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Down to 4 splashers now - one
Down to 4 splashers now - one of the lettuce splashers died. I should plant more lettuce, but kinda busy.

15-16 week lettuce, three remain. One of the coffee cans (inorganic nutes) got ill and died. The other coffee can is the huge double lettuce at bottom left - it was between the lamps last week. Scrawniest gets that spot this week.  

I'm not sure what happened with the coffee-can splasher that died. One of its two plants was straggly and broke, I think, and I pulled it out. Several days later, the second plant wilted and fell over. But 15 weeks is a long life for lettuce.
 

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Harvested the 2nd half of the
Harvested the 2nd half of the toy choi, aged 6 weeks. With my old Burpee puny toy choi, 4 choi would easily fit in one splasher, to maturity, and make a generous 1 serving, paltry 2 servings. Not so with tuffy toy choi! But that's OK, I can still plant 4 and just eat them in two waves. I just hadn't bargained on so much food from planting 11 toy choi at once. And still have the baby choi to harvest next week from the Aerogarden - lotta choi!

14-15 week summercrisp lettuce, 6 week toy choi (harvested), 12 week mimulus 6 week toy choi (harvested), 12 week mimulus 14-15 week summercrisp lettuce, less productive and getting a bit bitter 

The summercrisp lettuce are definitely on the wane now, producing less and getting a little bitter. Yanked one plant altogether. I'd start replanting, but - no rainwater. Which is probably contributing to the old plants' decline. It can wait.

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The lettuce hasn't died. Long
The lettuce hasn't died. Long floppy stems, but not bolting. The toy choi are all harvestable size, but I took two and left two to get bigger. The splasher is more than big enough for 4 of the smaller Burpee toy choi, but a bit cramped for tuffy toy choi.

13-14 week summercrisp, 5 week toy choi (2 harvested, plus lettuce harvest), 11 week mimulus - organic nutes on the lettuce 11 week mimulus - worst algae, root zone blackened, but plants look happy enough 5 week toy choi - not as big as in AG, still bigger than toy choi I've grown before - left 2 to grow bigger 13-14 week summercrisp lettuce, inorganic nutes, pre-harvest FolgeCLASS 13-14 week summercrisp lettuce, inorganic nutes, post-harvest, harvest includes the other group of splashers 20 20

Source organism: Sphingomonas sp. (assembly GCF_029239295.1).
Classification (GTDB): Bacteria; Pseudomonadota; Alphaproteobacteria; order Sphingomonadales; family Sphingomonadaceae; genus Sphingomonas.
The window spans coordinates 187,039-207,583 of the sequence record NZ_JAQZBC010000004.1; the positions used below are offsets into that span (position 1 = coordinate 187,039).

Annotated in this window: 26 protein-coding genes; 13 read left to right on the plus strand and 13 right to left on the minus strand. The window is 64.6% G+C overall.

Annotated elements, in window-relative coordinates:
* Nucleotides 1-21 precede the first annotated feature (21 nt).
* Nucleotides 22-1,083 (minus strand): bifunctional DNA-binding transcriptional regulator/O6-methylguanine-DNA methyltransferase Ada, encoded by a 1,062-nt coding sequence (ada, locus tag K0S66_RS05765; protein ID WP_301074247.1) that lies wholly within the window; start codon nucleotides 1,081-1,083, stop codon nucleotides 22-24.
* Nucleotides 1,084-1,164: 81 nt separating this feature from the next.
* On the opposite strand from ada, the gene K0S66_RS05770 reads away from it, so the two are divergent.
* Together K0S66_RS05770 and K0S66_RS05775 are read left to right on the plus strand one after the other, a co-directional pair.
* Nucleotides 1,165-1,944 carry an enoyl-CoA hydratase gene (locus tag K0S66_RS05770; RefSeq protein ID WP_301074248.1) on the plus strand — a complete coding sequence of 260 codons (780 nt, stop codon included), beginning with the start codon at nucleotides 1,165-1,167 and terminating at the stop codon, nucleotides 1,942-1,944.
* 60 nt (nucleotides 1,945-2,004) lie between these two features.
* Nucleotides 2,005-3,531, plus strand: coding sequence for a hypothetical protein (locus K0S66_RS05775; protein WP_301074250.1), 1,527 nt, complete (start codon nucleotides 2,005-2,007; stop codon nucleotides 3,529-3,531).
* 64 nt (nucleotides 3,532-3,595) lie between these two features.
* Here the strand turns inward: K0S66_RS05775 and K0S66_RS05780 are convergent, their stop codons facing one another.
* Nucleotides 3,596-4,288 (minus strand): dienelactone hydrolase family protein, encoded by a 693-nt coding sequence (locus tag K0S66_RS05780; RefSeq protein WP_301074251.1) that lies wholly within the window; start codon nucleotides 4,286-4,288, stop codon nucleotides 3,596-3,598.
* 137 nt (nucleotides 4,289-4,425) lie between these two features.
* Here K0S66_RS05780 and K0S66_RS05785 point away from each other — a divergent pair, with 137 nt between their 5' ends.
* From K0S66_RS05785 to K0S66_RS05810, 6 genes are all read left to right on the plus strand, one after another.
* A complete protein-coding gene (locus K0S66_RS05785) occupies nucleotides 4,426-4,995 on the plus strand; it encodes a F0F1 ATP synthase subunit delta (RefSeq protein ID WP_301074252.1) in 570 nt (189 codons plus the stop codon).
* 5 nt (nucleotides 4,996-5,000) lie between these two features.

At this point, the inorganic-nute lettuces seem to be producing better. None seem ready to stop producing, though, and 13-14 weeks is advanced old age for lettuce. Dunno how long I'll keep them going.

Grew the same mimulus in a parallel AG mini grow - grows way better in the Aerogarden, for sure. (Not so for greens - lettuce pretty close AG/splasher, AG only slightly better for the toy choi - there's parallel toy choi in that link, too.) But here's the same mimulus at age 5 weeks in the AG:
 
5 week mimulus in bloom - actually bloomed at 4.5 weeks! using 1-part inorganic nutes 

For comparison, these mims are growing with one-part nutes too (inorganic or organic, whatever's  left over). The splasher mims have serious algae, far more so than the lettuces and toy choi, and big black areas in the growstones. Not sure whether that's dead root mass or dead algae, but the fungus gnats seem to love it.

So yes, mimulus grow in splashers, and they look pretty. But they grow better with more aeration and sincere efforts at algae-suppressing darkness. They might do better in the coffee can splashers.

Edit: Oh, and the kale splasher is still going, much ignored outside. Except by caterpillars, who had no trouble finding it on the 3rd floor balcony. I picked off 3 caterpillars from the dinosaur kale today, and up to 4 per leaf from the dwarf blue curly kale. Alas, that's not good enough to make it work as a trap crop. Anyway, they're still alive, and get nutrients and splashed, sometimes.
 
15 week kale, much neglected. Caterpillars prefer curly, it seems - but they like both, a lot

They still live so I can try out that "tastes better after frost" thing.

 

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This is long-lived lettuce.
This is long-lived lettuce. In the Aerogarden, with lesser lettuces, they're usually pretty useless by this age. But though the stems are long, it isn't really bolting - I've just harvested that much lettuce. I like this variety...


Upgraded the packaging a bit for my splashers, and took a picture.

Also impressed with this toy choi variety, from Botanical Interests instead of Burpee. It's smaller in the splasher than with full-time aeration in the Aerogarden. But still a much stockier choi, more vegetable, than the Burpee seeds. At least, I assume it's the variety. It's also perfect toy choi growing weather at the moment.

4 week toy choi - most substantial toy choi I've ever grown (Botanical Interests - much heftier than my old Burpee toy choi)